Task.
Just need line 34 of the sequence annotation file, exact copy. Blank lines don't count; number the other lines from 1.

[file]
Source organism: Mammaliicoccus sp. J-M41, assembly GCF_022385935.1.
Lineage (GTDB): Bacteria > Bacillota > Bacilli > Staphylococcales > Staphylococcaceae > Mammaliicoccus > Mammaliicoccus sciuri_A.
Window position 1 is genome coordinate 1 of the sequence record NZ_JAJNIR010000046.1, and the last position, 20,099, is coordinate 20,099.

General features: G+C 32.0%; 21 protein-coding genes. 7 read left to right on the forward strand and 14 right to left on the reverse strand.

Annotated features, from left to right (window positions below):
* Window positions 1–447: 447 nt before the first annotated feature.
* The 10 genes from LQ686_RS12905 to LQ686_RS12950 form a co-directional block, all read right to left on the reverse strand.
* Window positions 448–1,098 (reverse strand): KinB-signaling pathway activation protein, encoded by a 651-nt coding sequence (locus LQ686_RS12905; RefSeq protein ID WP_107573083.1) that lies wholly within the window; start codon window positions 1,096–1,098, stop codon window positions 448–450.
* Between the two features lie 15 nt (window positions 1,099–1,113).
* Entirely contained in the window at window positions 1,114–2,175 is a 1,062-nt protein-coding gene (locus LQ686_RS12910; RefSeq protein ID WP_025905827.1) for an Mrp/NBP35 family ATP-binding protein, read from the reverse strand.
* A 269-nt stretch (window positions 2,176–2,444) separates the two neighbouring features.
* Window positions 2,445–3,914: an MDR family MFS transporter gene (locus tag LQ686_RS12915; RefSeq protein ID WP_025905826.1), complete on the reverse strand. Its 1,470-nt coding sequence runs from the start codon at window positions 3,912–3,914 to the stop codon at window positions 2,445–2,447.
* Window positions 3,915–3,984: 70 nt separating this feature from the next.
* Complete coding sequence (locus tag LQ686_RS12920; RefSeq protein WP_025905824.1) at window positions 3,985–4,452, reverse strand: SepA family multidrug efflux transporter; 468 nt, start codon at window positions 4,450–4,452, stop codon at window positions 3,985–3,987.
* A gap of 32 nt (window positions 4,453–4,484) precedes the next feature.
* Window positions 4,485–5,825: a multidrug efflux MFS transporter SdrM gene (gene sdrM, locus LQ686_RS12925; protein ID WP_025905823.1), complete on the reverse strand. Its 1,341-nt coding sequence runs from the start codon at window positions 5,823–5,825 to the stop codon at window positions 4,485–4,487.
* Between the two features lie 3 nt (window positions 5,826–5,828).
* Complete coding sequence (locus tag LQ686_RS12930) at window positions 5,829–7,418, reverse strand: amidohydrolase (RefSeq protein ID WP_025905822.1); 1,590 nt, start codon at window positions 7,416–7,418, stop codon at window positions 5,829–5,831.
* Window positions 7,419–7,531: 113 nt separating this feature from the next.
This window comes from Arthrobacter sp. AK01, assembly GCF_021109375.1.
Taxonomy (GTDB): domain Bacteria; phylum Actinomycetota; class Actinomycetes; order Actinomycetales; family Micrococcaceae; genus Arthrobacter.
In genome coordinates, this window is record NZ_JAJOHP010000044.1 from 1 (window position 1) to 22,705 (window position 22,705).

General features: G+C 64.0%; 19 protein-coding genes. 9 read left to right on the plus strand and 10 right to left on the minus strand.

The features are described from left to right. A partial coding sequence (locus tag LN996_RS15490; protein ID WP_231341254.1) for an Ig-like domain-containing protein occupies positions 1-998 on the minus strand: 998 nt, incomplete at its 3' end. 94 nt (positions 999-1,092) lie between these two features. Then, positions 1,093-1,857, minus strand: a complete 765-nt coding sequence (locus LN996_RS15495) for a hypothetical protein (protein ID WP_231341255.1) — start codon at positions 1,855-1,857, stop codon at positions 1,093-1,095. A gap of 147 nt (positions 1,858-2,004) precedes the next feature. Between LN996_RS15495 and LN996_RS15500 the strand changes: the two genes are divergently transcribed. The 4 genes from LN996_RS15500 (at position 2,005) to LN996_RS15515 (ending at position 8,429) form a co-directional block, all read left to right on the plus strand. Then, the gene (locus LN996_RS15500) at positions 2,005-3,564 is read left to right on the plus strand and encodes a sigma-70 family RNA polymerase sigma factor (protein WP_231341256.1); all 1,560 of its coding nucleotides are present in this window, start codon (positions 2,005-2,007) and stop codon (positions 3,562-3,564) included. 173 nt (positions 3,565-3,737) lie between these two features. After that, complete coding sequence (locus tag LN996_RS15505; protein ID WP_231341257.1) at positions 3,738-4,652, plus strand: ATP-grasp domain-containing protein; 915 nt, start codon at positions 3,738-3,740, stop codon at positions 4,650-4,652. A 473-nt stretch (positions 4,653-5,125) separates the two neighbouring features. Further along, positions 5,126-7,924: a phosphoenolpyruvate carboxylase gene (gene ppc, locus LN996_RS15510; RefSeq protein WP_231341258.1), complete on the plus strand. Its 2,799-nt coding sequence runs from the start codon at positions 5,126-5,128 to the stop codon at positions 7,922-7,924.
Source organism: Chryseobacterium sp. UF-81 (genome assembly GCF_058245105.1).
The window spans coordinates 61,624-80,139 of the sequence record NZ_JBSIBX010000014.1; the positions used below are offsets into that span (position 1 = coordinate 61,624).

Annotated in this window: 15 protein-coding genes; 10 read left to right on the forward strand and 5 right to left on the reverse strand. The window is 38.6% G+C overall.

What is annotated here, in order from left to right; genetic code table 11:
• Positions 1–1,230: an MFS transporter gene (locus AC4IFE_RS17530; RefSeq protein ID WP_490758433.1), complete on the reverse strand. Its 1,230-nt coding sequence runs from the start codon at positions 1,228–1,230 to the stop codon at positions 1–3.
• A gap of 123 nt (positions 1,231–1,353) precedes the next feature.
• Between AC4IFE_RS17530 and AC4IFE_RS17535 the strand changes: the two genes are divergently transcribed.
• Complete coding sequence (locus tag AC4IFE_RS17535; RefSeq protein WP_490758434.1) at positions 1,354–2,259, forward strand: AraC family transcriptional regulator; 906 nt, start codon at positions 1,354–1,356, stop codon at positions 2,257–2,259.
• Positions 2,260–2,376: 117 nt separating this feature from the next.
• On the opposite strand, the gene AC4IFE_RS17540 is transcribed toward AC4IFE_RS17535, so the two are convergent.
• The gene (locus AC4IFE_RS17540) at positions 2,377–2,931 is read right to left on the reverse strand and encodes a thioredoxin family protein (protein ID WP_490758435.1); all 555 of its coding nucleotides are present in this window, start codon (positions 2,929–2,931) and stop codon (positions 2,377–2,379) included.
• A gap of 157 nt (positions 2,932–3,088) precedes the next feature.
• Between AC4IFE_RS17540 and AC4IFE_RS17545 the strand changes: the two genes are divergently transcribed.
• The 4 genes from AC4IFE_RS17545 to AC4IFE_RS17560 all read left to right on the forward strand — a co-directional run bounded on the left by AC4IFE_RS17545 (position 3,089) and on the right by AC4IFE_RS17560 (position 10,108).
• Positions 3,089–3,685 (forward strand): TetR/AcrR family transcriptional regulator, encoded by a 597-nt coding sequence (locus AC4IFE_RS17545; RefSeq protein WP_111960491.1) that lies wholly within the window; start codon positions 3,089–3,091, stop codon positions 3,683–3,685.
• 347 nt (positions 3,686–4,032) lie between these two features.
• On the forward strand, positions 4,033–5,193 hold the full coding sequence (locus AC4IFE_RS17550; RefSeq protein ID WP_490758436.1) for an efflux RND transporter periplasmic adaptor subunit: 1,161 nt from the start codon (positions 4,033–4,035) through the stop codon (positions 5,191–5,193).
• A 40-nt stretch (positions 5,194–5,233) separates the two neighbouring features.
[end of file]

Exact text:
• On the opposite strand, the gene AC4IFE_RS17540 is transcribed toward AC4IFE_RS17535, so the two are convergent.